Friday, September 28, 2012

CARRIE (1976), CARRIE (2002)

PHENOMENALITY: *marvelous*



Though Stephen King doesn’t regard CARRIE as his best novel, it manages to sustain a better-than-average level of mythicity while remaining admirably concise—two things one can’t say about too many of King’s early works, and possibly not about any of the later ones.

As many before me have commented, Carrie White’s story follows the basic pattern of the “outcast from normal society,” with a specific emphasis on the outcast who obtains marvelous powers to strike back against that society.  Carrie, unlike her antecedents—the witches who gained power from devils or from pagan gods, depending who you ask—gains her power from a natural mutation that gives her the power of telekinesis.  In addition to being alienated from her high school society, by dint of being the butt of jokes from boys and girls alike, she’s just as alienated in her home life.  Her father left her mother long ago, and her mother Margaret—a righteous religious proselytizer—subjects Carrie to verbal and physical abuse, tacitly resenting her both as the seed of her father and for being younger and more vital.

Though boys are seen to taunt Carrie as well, King’s narrative—as well as both film-adaptations—emphasizes the greater cruelty of the “gentle sex.”  Her mother cruelly keeps Carrie ignorant of feminine biology, so that during her first period she thinks she’s bleeding to death.  This takes place in the school locker-room, so that all the girls relentlessly torment her for her ignorance, and possibly as a symbol of their own feminine vulnerabilities.  This trauma causes Carrie’s mostly dormant psychic powers to manifest.  As most film fans know, Carrie is then subject to a terrible prank that makes possible the fantasy of many high-school nerds: the complete destruction of the society that torments the nerd, as well as the oppressive parent-figure.

Brian de Palma’s 1976 adaptation remains thus far unchallenged as the best cinematic adaptation of the book.  His use of intrusive directorial techniques—particularly his famous use of “split screens” during the tumultuous climax—has been criticized, but I find that he shows good judgment as to when to dispense with flat depictions of consensual reality. De Palma dispenses with many fine details of the book, though rarely at the expense of the characters, and he “amps up” some scenes, such as the death-scene of Margaret White, who is literally “crucified” by a host of telekinetically hurled knives.  Star Sissy Spacek was just then coming into her own as one of the major female stars of the period, and for most viewers, her performance defines Carrie as the intelligent underdog outmatched from the start by the greater collective evil of society.  And of course, the “gotcha” coda—which resembles nothing in the King book—was so widely imitated that it’s arguable that CARRIE put an end to any lingering expectation that a horror-film could ever “return to normalcy” at the end.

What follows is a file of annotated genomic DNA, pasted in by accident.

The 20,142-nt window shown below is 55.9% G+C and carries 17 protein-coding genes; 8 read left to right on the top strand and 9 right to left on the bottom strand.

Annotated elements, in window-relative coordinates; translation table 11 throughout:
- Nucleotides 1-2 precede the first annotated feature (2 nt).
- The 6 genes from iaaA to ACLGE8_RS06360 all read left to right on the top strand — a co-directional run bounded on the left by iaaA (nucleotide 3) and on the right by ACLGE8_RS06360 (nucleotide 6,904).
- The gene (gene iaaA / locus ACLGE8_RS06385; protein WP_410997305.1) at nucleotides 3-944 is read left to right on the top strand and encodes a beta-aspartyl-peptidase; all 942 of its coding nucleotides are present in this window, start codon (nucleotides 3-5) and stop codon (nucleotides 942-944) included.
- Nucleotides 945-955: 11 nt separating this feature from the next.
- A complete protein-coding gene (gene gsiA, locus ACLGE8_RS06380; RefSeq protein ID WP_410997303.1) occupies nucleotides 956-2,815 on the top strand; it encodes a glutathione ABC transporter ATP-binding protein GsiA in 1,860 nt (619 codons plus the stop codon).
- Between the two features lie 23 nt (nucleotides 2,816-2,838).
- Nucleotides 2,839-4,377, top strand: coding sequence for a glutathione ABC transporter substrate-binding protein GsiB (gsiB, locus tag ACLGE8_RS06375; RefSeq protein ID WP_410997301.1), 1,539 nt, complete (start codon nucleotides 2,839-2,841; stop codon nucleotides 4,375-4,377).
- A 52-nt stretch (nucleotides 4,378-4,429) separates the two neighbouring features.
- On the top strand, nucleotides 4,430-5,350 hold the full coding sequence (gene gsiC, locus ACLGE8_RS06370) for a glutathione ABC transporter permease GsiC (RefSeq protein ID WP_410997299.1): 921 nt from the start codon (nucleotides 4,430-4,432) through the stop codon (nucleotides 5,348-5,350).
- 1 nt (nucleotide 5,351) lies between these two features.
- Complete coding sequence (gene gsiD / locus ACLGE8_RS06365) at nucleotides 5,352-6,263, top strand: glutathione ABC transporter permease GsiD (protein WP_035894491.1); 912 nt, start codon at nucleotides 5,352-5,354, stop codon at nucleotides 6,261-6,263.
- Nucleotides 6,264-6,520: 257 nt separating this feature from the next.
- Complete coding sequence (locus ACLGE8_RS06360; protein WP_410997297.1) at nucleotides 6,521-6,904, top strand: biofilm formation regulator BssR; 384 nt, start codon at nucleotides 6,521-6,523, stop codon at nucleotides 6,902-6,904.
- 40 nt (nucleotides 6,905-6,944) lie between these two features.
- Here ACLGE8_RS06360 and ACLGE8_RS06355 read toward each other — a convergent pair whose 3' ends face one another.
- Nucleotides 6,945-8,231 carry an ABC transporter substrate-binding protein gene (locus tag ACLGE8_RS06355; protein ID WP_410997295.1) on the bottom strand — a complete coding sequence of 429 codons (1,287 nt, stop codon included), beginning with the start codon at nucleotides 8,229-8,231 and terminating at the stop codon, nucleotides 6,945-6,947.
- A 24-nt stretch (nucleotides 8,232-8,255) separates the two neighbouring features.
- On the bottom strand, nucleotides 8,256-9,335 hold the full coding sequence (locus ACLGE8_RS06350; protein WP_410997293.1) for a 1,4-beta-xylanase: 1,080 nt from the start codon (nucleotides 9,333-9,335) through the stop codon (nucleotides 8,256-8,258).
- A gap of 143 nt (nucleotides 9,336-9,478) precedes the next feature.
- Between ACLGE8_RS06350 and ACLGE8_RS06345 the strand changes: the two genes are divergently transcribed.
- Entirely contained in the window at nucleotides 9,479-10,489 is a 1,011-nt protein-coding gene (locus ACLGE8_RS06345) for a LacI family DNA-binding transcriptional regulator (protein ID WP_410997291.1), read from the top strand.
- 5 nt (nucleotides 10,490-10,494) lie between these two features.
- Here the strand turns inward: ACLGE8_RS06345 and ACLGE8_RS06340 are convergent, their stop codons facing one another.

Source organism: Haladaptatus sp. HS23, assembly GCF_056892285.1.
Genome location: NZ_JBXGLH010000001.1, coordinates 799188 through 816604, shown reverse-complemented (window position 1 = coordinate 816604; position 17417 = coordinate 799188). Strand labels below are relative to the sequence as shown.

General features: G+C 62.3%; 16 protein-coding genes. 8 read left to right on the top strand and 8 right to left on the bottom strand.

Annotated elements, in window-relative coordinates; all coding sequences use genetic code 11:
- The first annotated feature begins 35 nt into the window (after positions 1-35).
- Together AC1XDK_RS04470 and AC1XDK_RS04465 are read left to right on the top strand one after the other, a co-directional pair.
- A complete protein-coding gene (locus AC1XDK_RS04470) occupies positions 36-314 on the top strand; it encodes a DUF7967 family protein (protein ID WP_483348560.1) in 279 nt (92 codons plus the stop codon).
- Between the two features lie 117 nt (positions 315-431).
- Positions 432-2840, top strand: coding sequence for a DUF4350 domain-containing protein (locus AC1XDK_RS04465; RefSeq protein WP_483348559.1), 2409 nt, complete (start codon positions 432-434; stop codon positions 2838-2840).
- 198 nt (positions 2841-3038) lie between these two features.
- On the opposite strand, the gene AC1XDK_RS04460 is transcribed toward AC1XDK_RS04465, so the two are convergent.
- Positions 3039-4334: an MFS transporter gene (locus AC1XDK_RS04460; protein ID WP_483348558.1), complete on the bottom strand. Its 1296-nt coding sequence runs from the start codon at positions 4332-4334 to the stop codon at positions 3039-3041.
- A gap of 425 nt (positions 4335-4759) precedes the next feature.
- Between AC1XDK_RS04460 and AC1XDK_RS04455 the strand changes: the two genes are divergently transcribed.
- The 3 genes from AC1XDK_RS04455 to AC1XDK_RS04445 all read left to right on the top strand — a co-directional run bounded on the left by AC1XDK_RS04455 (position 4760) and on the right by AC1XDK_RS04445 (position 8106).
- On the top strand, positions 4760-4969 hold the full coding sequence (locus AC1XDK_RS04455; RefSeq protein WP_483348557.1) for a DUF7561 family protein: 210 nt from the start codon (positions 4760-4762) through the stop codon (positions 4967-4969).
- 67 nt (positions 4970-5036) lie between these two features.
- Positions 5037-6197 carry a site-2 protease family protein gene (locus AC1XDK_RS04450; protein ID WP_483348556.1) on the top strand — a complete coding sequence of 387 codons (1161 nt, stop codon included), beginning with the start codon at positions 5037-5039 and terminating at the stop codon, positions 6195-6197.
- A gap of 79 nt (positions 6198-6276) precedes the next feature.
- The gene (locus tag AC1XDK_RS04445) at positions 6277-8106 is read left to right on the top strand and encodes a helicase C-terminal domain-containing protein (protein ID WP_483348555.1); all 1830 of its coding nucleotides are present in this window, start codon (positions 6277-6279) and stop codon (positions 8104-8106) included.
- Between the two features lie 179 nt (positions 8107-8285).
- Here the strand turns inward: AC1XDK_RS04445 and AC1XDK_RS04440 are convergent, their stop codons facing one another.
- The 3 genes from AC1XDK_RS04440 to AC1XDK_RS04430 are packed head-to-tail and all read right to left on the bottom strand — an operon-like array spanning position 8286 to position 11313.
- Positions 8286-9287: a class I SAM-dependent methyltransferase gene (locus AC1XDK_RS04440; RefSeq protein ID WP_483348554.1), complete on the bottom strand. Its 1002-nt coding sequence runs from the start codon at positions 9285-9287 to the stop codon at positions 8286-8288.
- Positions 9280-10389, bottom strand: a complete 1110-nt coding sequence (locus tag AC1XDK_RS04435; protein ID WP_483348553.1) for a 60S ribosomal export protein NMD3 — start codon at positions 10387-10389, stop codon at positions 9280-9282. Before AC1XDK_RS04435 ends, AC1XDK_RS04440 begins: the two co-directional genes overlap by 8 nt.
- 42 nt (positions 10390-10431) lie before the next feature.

The 2002 telemovie version of CARRIE, aside from one huge flaw, is a worthy adaptation in its own right.  As is typical of television productions all events are depicted in a straightforward “meat-and-potatoes” visual style, but director David Carson does make good use of close-ups to deliver emotional intensity.  Amanda Bettis delivers a Carrie just as well nuanced as Spacek’s version, and one arguably closer to the book, in that Bettis’ Carrie looks more like a downtrodden homebody in attitude and dress.  By contrast, at times Sissy Spacek was allowed to be a little too glamorous to be believable as an “ugly duckling.”

With a longer running time, the 2002 version also uses more of King’s book, particularly the framing sequence in which police detectives try to make sense, after the fact, of the events that led to the holocaust.  Another good scene from the book, though irrelevant to the main character as such, deals with the attempt of chief nasty-girl Chris Hargensen (Emilie deRavin) to retaliate against her righteous gym-teacher by siccing her daddy the Bigtime Lawyer on the school.  For the most part all the principal characters are well-acted, and I’d argue that Jesse Cadotte as the vicious Billy Nolan easily outdoes John Travolta’s performance.

There are small flaws.  In this version Margaret White’s extreme Christianity, while still present, seems toned down.  Entirely absent is King’s critique—operatic though it may be—of mainstream Christianity’s focus on repressing sexuality.  In the book this ethos has the depressing result that even a married woman like Margaret White feels horribly guilty about having enjoyed sex, and so projects the same guilt upon her daughter.  But you wouldn’t know it from the 2002 version.

The huge flaw I mentioned earlier is the ending.  Though Carrie still trashes the entire school and executes her mother when the demented woman tries to kill her daughter, Carrie doesn’t die as she does in the book and the initial movie.  Sue Snell, the character who made it possible for Carrie to go to her prom, intervenes to get Carrie away from town.  According to comments on IMDB, Carrie survived because some geniuses thought about spinning her off into her own series.  Fortunately, the telefilm didn’t enjoy ratings good enough to greenlight a series.  But anyone watching this version should be prepared to be deprived of the expected “death-of-the-monster” scene.           


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